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Remember when Rick Perry was the "jobs" candidate? As in, three months ago?

Those days are long gone now, though, as Rick Perry rings in the holidays by telling voters it's unfair gays get to fight in Iraq while your poor children can't "openly" celebrate Christmas without fear of religious persecution.

So why has seasonal cheer become seasonal jeer? Benjy Sarlin turned off the Brokeback Mountain DVD and puzzled it out.

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Rick Perry got caught in another "oops" moment on Friday, flubbing both the number of Justices on the Supreme Court and the name of one of President Obama's appointees.

In an interview with the editorial board of the Des Moines Register, Perry criticized the "eight unelected and frankly unaccountable judges" on the Supreme Court, briefly forgetting there are nine members.

In the same meeting, Perry also struggled to recall the name of Sonia Sotomayor, Obama's first appointee to the Court. From ABC News' account:

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Updated 5:15 pm ET, Friday, December 9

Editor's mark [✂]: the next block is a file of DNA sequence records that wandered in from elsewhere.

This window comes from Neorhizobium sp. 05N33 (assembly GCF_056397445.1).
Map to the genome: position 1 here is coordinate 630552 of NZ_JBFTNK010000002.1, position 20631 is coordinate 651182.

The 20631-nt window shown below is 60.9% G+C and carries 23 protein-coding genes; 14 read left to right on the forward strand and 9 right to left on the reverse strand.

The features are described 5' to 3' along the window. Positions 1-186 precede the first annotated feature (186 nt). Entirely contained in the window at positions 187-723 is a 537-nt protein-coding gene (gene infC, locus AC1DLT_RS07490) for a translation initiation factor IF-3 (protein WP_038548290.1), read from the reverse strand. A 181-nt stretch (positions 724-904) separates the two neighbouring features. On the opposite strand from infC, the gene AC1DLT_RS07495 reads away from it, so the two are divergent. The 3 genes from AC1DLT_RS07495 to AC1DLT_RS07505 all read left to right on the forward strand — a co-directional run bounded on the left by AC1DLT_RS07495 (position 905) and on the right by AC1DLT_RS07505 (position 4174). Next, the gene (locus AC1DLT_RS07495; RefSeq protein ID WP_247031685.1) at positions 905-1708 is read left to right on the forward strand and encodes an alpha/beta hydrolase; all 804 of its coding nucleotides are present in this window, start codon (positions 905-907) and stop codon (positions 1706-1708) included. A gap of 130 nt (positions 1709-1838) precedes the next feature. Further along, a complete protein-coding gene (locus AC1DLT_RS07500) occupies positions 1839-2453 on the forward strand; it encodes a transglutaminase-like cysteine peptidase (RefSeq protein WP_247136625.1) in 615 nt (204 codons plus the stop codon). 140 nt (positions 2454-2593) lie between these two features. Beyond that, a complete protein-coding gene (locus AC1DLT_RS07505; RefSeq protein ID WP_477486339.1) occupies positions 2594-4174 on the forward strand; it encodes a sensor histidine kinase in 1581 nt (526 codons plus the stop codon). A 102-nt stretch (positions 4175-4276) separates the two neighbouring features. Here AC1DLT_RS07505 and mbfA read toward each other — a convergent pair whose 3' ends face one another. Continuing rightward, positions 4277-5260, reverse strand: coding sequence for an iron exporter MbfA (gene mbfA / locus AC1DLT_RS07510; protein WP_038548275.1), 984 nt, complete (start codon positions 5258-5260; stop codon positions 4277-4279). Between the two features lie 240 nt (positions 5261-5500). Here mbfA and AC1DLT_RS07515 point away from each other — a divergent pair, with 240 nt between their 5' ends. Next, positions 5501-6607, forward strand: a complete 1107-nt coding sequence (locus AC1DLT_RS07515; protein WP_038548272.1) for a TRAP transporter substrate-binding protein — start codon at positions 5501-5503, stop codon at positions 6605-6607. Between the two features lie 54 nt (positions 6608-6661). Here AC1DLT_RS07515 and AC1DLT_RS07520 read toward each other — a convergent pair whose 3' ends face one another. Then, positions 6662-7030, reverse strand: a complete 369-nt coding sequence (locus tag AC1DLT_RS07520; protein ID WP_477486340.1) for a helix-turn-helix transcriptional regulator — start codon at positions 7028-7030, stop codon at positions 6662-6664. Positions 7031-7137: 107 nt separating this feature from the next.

Hewlett-Packard has finally stopped dithering and decided what to do with its costly acquisition of device-maker Palm and the associated WebOS mobile operating system: Let developers deal with it.

On Friday, HP announced it won't be selling WebOS to anyone, as was earlier speculated. But it won't be doubling-down on the software, either. Instead, HP has chosen to take a risky half-measure, a "Third Way" of sorts, making WebOS open source -- i.e., turning the software's source code over to independent and third-party developers.

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Newt Gingrich did an interview with The Jewish Channel, and had some interesting comments about the Israeli-Palestinian peace process -- possibly leaning toward the expulsion of the Palestinians.

"Well, I believe that the Jewish people have the right to have a state, and I believe that the commitments that were made at a time -- remember, there was no Palestine as a state, it was part of the Ottoman Empire," said Gingrich.

"And I think that we've had an invented Palestinian people, who are in fact Arabs, and were historically part of the Arab community. And they had a chance to go many places. And for a variety of political reasons, we have sustained this war against Israel now, since the 1940's, and I think it's tragic."

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Rick Santorum is known for his insistence that religion has an important place in political life -- and also for criticizing various examples of scientific consensus such as evolution, global warming, stem-cell research, human sexuality, and other matters. But in his latest pronouncement, he might have just outdone himself.

The Des Moines Register reports from a Santorum campaign stop at the University of Northern Iowa, where he talked about education: